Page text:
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A scene in Venom: Let There Be Carnage.


Venom: Let There Be Carnage


Now showing in cinema


3/5 Stars


Picking up after the events of Venom (2018), Eddie Brock (Tom Hardy) and the symbiote known as Venom have found an uneasy equilibrium with Venom helping to resuscitate Eddie’s flailing journalism career by aiding him on an expose of the notorious serial killer, Cletus Kasady (Woody Harrelson), while Eddie does his best to control the symbiote’s habit of biting the heads off humans by offering him a steady supply of chocolate and live chickens. When Kasady merges with his own, more powerful symbiote known as Carnage and starts causing havoc across New York, Eddie and Venom will have to come together in a way they never have before.


Despite being really very terrible, 2018’s (non-) Spider-man (non-) spin-off, Venom, proved to be a huge worldwide smash. It was something of a surprise. What is perhaps less surprising is that Sony’s biggest comic book film outside of the adventures of a certain web-slinger, has earned itself a sequel; one released just three years after the fact – though actually closer to two, were it not for the pandemic, it would have been out months ago.

Critical drubbing and low audience scores may not have stopped Venom from raking it in at the box office, but in a surprising departure from the norm, the studio execs clearly paid enough attention to Venom’s bad press to realise that a similarly rubbish sequel would probably fail to bring in the same audiences. In terms of plot, Venom: Let Their Be Carnage (hereafter known in this review as Venom 2) picks right up where its predecessor left off, but tonally the two films are worlds apart.

Venom tried to mix a bog-standard superhero story with bloodless PG-13 horror that focused on a character that, in his origin at least, really needed to be connected to Spider-man in order to work (which couldn’t happen because of Sony’s complicated Spider-man deal with Marvel Studios). It has these weird moments of goofy comedy, but mostly it just felt like a throwback superhero film that tries for gritty and edgy but mostly landed up fairly embarrassing. Fitting considering the state of Marvel comics during the early ’90s when Venom was at his most popular and Carnage was introduced to be the more “extreme” version of the same character.  

Venom, the movie, might have looked OK had it been released in the late ’90s, but it really had no place in the superhero movie landscape of 2018.

Venom 2, however, clearly acknowledges its predecessor’s flaws and uses them to its own advantage. With Ruben Fletcher out of the director’s chair and motion-capture extraordinaire, Andy Serkis, in, working off a script by one of the first film’s writers (Kelly Marcel), based off a story that Marcel worked out with Tom Hardy himself, Venom 2 chucks out any attempts at seriousness, let alone grit, and triples down on the one saving grace of the first film: the weirdly effective comic pairing of Tom Hardy and the inky, oddly cheerful-looking, eponymous CGI creature who was also voiced by Hardy, channelling his inner… I don’t know, deranged Muppet? His voice strongly reminds me of something from my youth, but I still can’t figure out what.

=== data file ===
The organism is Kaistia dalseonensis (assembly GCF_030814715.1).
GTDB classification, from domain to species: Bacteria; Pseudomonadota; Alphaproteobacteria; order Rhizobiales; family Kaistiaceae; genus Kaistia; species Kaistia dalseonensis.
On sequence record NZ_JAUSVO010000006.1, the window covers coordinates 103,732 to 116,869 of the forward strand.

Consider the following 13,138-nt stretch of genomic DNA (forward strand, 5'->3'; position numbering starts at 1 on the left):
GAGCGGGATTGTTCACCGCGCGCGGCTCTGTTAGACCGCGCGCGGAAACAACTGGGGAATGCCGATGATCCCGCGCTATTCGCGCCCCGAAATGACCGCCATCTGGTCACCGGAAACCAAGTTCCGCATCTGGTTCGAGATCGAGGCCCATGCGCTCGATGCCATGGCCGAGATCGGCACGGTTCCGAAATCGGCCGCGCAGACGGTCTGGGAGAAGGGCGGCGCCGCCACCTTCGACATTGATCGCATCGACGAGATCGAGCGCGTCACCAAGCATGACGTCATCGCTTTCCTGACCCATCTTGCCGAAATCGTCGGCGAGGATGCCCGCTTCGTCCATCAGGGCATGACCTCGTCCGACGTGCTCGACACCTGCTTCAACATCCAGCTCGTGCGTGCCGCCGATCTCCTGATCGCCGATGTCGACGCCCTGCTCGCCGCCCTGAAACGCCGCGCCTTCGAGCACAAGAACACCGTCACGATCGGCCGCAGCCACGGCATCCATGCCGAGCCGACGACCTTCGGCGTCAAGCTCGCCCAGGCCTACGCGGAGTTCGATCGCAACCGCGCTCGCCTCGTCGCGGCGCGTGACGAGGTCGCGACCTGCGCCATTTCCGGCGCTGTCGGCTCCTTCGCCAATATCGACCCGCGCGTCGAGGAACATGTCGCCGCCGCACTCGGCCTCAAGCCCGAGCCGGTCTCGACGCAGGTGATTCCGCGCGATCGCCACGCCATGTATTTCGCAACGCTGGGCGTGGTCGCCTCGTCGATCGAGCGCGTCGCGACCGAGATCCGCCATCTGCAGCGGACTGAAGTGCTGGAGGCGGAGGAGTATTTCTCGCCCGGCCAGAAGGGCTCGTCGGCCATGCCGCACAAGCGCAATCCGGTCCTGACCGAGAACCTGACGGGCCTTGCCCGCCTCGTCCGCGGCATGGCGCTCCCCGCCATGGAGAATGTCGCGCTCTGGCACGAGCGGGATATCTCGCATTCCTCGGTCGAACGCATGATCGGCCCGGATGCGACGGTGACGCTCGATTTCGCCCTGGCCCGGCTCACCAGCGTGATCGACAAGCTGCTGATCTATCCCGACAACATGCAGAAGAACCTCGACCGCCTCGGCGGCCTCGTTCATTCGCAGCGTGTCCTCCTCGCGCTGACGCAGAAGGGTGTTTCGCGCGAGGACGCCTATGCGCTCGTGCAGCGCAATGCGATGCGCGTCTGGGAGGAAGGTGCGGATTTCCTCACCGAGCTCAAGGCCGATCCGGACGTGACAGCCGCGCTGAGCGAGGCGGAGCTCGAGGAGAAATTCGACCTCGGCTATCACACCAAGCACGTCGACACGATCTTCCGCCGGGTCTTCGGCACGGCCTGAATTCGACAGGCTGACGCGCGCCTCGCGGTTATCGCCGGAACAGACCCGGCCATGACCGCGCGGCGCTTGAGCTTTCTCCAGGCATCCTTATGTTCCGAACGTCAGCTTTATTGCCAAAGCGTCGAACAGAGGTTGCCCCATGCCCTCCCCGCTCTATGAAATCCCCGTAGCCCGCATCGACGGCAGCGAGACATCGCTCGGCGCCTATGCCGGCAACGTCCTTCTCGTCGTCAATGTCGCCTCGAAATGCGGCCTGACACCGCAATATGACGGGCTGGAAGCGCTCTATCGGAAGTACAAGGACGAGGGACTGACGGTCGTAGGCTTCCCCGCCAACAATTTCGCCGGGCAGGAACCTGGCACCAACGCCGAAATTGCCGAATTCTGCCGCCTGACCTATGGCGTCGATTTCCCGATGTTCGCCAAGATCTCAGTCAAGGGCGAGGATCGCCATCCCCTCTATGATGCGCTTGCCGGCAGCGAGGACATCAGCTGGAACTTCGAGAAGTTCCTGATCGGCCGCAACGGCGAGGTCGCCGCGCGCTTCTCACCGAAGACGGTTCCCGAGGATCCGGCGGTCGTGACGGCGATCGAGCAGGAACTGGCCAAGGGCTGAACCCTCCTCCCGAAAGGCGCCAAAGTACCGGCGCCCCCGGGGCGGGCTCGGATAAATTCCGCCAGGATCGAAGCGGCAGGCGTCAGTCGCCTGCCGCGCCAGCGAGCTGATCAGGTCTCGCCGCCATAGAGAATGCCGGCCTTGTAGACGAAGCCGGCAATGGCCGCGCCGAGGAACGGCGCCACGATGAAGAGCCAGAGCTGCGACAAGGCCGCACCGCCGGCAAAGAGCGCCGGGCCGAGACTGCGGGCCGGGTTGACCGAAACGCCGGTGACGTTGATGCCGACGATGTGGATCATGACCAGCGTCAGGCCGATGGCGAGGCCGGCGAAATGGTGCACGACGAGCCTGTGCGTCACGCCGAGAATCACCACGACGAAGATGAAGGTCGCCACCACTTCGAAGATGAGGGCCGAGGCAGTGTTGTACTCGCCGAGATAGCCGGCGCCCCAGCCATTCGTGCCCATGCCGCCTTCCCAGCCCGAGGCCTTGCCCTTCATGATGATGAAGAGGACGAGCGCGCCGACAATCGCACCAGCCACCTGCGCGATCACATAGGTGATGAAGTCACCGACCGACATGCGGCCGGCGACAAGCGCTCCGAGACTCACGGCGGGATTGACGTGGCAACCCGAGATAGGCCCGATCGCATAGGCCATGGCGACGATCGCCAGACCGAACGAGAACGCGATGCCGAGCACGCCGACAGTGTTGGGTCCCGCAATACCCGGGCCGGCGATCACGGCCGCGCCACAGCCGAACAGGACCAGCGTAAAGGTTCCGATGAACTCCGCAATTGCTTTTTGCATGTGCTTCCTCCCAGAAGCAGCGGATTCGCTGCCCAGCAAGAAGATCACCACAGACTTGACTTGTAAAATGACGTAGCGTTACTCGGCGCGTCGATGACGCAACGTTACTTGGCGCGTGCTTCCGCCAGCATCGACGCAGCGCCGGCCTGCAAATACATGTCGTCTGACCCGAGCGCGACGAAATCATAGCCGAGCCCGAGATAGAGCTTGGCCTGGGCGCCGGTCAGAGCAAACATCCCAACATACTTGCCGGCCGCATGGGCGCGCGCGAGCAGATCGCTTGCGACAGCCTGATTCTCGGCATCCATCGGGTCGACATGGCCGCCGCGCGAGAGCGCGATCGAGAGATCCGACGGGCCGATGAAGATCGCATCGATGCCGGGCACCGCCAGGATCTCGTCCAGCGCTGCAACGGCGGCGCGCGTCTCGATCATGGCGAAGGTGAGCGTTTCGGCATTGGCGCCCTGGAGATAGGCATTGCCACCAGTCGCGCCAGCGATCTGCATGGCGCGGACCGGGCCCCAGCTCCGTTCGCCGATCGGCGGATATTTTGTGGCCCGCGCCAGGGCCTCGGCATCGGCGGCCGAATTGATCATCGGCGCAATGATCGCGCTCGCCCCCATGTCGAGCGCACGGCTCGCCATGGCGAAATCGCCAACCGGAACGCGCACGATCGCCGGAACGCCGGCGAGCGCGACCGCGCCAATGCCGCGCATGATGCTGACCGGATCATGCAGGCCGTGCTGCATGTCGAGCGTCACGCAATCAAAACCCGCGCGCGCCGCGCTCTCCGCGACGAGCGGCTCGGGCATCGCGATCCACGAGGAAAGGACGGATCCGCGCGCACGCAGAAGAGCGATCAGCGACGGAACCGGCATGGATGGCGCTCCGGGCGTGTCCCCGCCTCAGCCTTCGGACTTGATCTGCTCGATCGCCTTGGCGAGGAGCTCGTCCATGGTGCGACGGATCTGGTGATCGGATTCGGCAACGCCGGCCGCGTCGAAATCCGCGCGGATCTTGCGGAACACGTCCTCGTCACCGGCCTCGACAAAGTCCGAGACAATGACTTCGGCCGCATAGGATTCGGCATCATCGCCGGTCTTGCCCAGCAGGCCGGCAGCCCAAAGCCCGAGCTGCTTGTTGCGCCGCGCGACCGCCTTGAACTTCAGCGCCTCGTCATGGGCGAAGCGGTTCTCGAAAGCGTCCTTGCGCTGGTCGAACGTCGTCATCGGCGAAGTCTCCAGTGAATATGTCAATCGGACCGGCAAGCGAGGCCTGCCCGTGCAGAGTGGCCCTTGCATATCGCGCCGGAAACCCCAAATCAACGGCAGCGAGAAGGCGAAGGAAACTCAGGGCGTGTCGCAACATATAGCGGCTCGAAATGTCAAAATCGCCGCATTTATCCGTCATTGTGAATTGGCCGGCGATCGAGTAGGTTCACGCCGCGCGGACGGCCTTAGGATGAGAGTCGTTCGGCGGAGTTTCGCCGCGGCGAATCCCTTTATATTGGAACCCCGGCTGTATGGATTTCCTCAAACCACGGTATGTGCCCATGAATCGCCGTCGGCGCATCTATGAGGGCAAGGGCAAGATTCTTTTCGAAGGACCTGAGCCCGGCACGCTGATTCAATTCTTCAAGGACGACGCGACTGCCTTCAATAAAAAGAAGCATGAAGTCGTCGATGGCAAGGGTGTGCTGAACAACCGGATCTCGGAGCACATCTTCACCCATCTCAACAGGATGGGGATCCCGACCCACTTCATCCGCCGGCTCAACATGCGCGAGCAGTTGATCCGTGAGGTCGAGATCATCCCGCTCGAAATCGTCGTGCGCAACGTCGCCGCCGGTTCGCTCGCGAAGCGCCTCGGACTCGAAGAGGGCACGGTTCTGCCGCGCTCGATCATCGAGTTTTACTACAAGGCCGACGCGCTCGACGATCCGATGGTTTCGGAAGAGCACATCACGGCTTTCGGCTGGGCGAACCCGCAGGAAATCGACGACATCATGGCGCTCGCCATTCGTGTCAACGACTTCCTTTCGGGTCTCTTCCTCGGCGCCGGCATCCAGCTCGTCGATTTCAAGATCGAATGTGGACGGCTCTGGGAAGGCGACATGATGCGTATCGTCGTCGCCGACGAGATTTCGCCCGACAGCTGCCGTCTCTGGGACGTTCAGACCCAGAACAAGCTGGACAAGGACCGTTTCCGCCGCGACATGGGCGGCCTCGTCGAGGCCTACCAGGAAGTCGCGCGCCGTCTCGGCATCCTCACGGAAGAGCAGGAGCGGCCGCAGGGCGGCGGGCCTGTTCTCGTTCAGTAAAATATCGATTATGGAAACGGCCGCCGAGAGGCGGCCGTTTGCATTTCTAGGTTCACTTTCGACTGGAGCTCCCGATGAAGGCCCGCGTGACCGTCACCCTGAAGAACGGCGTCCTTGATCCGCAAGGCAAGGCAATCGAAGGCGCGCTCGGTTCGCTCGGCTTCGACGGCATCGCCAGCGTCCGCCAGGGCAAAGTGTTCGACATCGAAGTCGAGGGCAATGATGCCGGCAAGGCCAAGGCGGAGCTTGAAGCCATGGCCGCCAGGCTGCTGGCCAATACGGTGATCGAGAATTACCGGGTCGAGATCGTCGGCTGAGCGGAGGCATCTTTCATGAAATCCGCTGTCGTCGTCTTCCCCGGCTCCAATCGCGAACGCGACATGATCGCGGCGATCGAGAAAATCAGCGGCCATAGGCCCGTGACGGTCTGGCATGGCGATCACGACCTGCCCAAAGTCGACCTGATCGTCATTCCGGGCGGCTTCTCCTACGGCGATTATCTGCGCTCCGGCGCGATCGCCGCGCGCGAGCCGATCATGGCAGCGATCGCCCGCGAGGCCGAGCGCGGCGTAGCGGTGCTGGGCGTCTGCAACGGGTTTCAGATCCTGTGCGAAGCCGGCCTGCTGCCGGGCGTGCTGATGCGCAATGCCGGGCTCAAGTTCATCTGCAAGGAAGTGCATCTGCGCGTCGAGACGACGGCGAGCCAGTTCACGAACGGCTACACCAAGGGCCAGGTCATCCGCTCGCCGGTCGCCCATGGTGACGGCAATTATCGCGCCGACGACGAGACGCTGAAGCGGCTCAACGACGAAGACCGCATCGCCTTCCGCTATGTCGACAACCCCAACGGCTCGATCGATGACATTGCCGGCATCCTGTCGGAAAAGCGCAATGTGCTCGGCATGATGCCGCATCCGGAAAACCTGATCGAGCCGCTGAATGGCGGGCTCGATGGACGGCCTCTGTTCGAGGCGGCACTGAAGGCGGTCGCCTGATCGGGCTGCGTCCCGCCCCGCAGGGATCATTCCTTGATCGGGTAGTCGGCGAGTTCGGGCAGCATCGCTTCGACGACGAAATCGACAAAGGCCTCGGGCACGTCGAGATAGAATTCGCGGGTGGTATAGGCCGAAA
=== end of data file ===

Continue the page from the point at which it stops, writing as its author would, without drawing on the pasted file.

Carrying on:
(But I digress…)   

Did the retooling work? Surprisingly, yes! Is Venom 2 a “Good Movie”? Heh, no, not really. Is it weirdly super entertaining, though? Hell, and indeed, yes!

Venom felt like an anachronism, whereas its sequel feels like a much more deliberate throwback to the ’80s and ’90s – but fewer superhero films from that era as much as those goofy buddy-cop comedies that charmingly tried and failed to cash in on the success of Lethal Weapon. Sure, the buddies in question are a bumbling reporter and the homicidal alien that lives within him, but the odd-couple chemistry is right there, front and centre. It’s corny beyond words at times like even the best buddy movies so often were, but its gleeful daftness is infectious – made all the more so by the way that everyone involved in this movie are so clearly just kicking back and having fun while waiting for their massive paycheques to clear.

Cynically, this makes for a movie that is the very definition of half-assed with its rushed pacing, barely there plotting and a throw-down between Venom and Carnage at the climax of the movie that feels weirdly low-stakes despite the power and ferociousness of the two characters. It’s a film that feels like the only thing that happens of any real significance is in its must-watch mid-credits sequence.

And yet, maybe because the star-studded cast all seem to be having tons of fun with their roles or that the whole thing doesn’t take itself seriously for a second, but I’m willing to give it the benefit of the doubt. It’s a shameless cash-in, and everyone involved clearly know that it is, but it’s a film that knows exactly what it is and has some fun along the way.       

And, seeing as how the whole thing clocks in at just over an hour and a half, including credits, it never outstays its welcome, which is not something that can be said for certain other blockbusters out now.